The old maple tree shaded the back porch where the elderly couple sat. Irene shifted in her chair to look at Hal, who was nodding off beside her. “Wake up, Dad. You won’t sleep tonight.”
Hal spent a lot of time sleeping these days. He opened one eye and looked at his bride of nearly sixty years. “I’m just restin’ my eyes.”
“Well, you were snorin’.”
The two sat in comfortable silence watching the hummingbirds at the feeder. Irene reached over and patted her husband’s knee. “Cute, ain’t they? Their wings are beating so fast, you can’t even see ‘em.”
“Who’s eatin’ so fast?” Hal didn’t hear so well these days, either.
“I said the hummingbird’s wings are beatin’ so fast.”
“Oh. Let’s have a glass of tea, Mama.”
Irene rose to go get their tea. When she returned, Hal had fallen asleep again. “Hal, wake up. Here’s your tea.”
He yawned and reached for the glass she handed him. “You make the best sweet tea there ever was. You know, Mama, I think I want fried dill pickles for supper. Then I want a Twinkie for dessert.”
Irene whipped her head around and looked at Hal. “Fried dill pickles and Twinkies? Heavens, what a combination. Besides, you know the doctor wouldn’t approve of that a’tall. He said no fried stuff, and I say Twinkies ain’t good for nobody.”
“Fryin’ won’t make ‘em tough. Never does. Besides, what do I care what the doctor says? The Lord only gives us so many days on this earth anyway. I’d like to enjoy the ones I got left.”
“Dad, I said the doctor said no fried stuff. I didn’t say it would make the pickles tough. I want you to do what the doc says. Besides, I’d like to keep you around as long as possible.”
Hal sat his glass of tea down on the side table next to his chair. He leaned forward, elbows on his knees, and tented his fingers. Irene knew the pose well. He was thinking. Hal was a patient man, but he could be inflexible, too. When he wanted something, he usually didn’t let it go, but instead pursued it in his iron-willed way.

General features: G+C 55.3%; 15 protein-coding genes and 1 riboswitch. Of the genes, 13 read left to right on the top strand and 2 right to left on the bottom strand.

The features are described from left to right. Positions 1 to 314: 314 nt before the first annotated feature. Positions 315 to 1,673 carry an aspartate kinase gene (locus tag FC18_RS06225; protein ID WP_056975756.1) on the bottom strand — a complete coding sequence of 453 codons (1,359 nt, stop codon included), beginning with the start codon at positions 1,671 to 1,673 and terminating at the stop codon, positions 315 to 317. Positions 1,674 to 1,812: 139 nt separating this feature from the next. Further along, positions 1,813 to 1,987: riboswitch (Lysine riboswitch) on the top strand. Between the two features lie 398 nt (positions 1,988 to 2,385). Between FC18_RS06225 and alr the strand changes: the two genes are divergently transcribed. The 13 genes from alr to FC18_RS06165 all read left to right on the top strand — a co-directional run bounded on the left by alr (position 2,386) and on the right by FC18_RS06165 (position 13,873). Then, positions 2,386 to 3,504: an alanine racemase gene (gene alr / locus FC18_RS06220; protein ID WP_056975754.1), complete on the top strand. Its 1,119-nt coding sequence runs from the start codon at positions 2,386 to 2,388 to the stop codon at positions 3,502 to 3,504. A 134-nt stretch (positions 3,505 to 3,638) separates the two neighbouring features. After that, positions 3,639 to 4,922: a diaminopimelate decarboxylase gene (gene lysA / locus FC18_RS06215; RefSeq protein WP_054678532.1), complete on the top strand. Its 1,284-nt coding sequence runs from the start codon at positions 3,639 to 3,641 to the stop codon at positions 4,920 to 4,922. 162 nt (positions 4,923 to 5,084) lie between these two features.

“We got Twinkies, don’t we?”
“Yes, we have some.”
“Why’d you buy ‘em if they ain’t good for nobody?”
“I bought ‘em for the great grandkids. Little kids are the exception to the rule. Twinkies won’t hurt them none. They’ll just run them off in no time anyhow.”
Hal nodded, and swatted a fly away from his glass. “I guess we could have a salad and some of that whole wheat bread if you think that’d be better.”
“Well, Dad, it would be better for you. You’d be mindin’ the doc that way, too.”
“Butter for me? Now you’re talkin’, and I agree. I think we should be findin’ a new doc, too, Ma.”
Irene started to tell Hal what she had really said, but decided against it. Suppressing a grin, she looked at his features. His ears were a little too big for his head, and he had a small scar under his left eye. He’d had it ever since she had known him. Claimed his brother gave it to him in a scuffle when they were kids. His velvet brown eyes had always weakened her. She reflected on their years together. Hal had been an excellent provider for her and their four children. He was patient and understanding, although she would have to say stubborn, too. With each passing day, she loved him more than the day she married him.
“Speakin’ of supper, it’s about time for me to go fix it. Let’s eat it out here on the porch.”
Irene left to go fix their supper, and Hal nodded off in his chair. He awoke to a gentle touch on his shoulder.
Irene was standing beside him holding a pretty silver tray. “Here’s your supper, Dad.” The tray held a fresh glass of tea, a plate of fried dill pickles, and two Twinkies.
Hal grinned broadly. “Let’s eat dessert first, Mama.”
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